Extract, convert and adjust dates from a Coveo Cloud V2 Web source

Let’s say the pages in your Web source have a date/time value somewhere in the markup of the page. You’d like to be able to extract that string, convert it to a date type and then set one of your fields / mappings with that value, so you can use it in your search results, facets or in other components. This was my exact situation just two weeks ago, and through a lot of Python research and syntactical hoops, I was able to achieve the desired result.


I had one Web source that had some interestingly formatted event dates, and our company didn’t want to burden the client with updating their date formatting on the site to match the formatting of other dates in other sources, so we had to take what we were given and find a way to convert it. Here is one example for one of the client’s sites:

Saturday 3 February 2018 9:00 am CST

At first glance this didn’t seem too difficult. Until I learned how much of a pain date formatting in Python can be.


Phase 1: Extract

First, we had to scrape that date out of there and into a raw / temporary field. To do this we utilized the Coveo Web Scraping Configuration, which is essentially a field on your Web source that lets you extract data, exclude certain parts of a page, and other things. What you enter into this field must be in a JSON format. In this case I also had to brush up on my XPath skills, since I would need to provide a path to the value I wanted to extract. My web scraping configuration looked like this:

 "for": {
 "urls": [
 "metadata": {
 "textpubdate": {
 "type": "XPATH",
 "path": "//div[contains(@id,\"formField_dateTime_event_start\")]/div[contains(@class,\"fieldResponse\")]/text()"

What this means: I’m specifying that I would like to extract data from the page as metadata, and I specify my temporary string field textpubdate. The XPath selector above is looking for a div with class fieldResponse inside of a div with class formField_dateTime_event_start and then simply extracts the inner text by calling text() at the end. After I rebuilt my source, it worked – the mapping was showing the string value.

Phase 2: Convert

Time to learn Python! The next step is to create an indexing pipeline extension, using Python as the programming language, which will handle the back end work of converting the dates. To be specific, Coveo Cloud V2 extensions seem to be running version 2.7.6 of Python (at least from what I found), so there are some solutions that won’t work if they don’t work with v2.7.6. Also, solutions I found on the internet did not always apply, as some formatting directives that work on Linux for example, don’t work on Windows. Some examples:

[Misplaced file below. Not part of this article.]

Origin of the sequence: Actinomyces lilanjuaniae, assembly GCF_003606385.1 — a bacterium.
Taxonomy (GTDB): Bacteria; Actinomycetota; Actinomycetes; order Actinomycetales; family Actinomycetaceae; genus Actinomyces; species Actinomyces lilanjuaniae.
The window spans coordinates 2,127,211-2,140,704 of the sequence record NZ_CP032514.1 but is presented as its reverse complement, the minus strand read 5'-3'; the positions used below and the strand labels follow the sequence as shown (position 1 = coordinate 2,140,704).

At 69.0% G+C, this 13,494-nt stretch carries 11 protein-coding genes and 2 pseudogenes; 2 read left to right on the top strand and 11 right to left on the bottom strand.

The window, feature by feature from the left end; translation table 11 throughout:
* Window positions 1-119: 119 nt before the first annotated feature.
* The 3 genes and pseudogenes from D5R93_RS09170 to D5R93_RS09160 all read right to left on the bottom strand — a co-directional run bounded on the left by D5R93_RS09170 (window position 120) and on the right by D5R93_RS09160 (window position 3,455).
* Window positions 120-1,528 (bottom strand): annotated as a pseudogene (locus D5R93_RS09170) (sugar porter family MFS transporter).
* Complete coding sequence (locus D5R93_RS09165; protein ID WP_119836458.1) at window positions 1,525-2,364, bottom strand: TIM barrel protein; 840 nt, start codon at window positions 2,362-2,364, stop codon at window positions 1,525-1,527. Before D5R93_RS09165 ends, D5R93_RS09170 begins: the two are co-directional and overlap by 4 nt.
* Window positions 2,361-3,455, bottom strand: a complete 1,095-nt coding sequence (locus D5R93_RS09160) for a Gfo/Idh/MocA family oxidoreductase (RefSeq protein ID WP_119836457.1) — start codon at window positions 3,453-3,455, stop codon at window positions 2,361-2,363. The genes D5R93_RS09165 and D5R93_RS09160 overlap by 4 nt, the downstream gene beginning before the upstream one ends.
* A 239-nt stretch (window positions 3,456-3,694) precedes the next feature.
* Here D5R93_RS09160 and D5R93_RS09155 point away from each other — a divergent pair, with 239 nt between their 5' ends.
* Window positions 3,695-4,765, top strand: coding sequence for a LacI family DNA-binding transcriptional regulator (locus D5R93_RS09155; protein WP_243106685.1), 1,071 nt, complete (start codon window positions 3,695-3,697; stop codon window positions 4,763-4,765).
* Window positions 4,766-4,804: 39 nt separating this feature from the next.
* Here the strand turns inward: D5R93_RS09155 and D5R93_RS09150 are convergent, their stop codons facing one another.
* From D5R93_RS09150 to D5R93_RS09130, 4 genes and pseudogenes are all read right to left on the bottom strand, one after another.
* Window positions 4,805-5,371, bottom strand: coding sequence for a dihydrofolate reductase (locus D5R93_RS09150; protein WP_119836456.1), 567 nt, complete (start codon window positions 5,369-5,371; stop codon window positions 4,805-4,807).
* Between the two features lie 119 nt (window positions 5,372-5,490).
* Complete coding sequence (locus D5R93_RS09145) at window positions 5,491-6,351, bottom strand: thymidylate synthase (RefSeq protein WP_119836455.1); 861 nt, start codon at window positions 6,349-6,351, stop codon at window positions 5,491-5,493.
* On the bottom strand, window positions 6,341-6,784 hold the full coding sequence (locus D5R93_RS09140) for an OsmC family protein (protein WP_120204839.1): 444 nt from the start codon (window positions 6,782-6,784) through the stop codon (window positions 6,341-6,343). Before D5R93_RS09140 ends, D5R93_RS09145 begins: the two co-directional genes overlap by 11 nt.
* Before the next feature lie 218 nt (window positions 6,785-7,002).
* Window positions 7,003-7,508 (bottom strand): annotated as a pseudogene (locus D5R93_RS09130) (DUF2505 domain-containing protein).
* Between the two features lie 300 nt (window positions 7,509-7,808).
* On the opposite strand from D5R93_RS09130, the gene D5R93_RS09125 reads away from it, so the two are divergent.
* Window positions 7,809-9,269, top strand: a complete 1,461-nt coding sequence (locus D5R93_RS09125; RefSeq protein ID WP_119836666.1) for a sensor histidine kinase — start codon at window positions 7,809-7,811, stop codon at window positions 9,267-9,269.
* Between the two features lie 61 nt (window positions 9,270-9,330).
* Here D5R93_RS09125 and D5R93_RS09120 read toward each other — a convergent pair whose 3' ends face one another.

• If your extracted date string uses lower case time parts such as ‘am’ and ‘pm’, those aren’t supported for use with strptime in the en_US locale. They are supported if you update the locale to de_DE (German), but switching locales didn’t seem to be supported by the Coveo Python OS from what I could tell.
  • If your date uses a single digit numerical day, you’re out of luck because the %e directive is not supported in the standard Windows C library, and you will get an error in the log browser if you try using it.

Thankfully, I found an official list of Windows-supported directives for use with the strptime function. Those should all work in a Coveo extension too.

So, my problem remained: certain time parts could not be converted because no working directive existed. The only option left? Get rid of it.


I wasn’t printing it out in my search results anyway. I decided to make a Regex string that would find the time part of the date and remove it (some parts of this were Regex found online), which involved learning re.compile, re.search,re.sub and a bunch other fun Python Regex functions and gotchas – such as:

  • Despite seeing it in the vast majority of articles, the r prefix should not be entered before a Regex string if you are using standard escape sequences. Since my Regex definitely was, I just dropped the r and my re.compile succeeded.

Phase 3: Adjust (if necessary)

If you rebuild your source now, you should have dates coming into your field (you can check on this in the Content Browser).  However, you might notice they are the wrong day! In fact, they might be one day before what the actual date was on the page. This is because of the conversion that you are doing. When the date string gets converted, it gets converted to a date using your local time. Using the timedelta library, you would need to add a certain amount of hours so that the date matches UTC (see full code below).


Final code used:

from datetime import datetime, timedelta
import string
import re

 # Get Coveo field value (string)
 pubdate = document.get_meta_data_value('textpubdate')
 # Try to strip out time, am/pm and timezone
 pattern = re.compile('([0-9]|0[0-9]|1[0-9]|2[0-3]):[0-5][0-9]\s(am|pm|AM|PM)\s[a-zA-Z]{3}$')
 if (re.search(pattern, pubdate[0])):
 log('Match succeeded', 'Debug')
 # Replace the found pattern with nothing
 newpubdate = re.sub(pattern, '', pubdate[0])
 # Convert string value to Coveo date type, strip out ending spaces if any
 pdate = datetime.strptime(newpubdate.rstrip(), '%A %d %B %Y')
 # Add 6 hours to date due to time zone used in conversion
 newDate = pdate + timedelta(hours=6)
 # Set date field
except Exception as e:

The timedelta library caused some hiccups; I had to use it in the exact way I have it written below or it didn’t work. One final comment: make good use of the log() command while doing these so you can see any errors or custom messages you enter in the Log Browser. Hope this helps someone and let me know if you have any questions, comments or suggestions!


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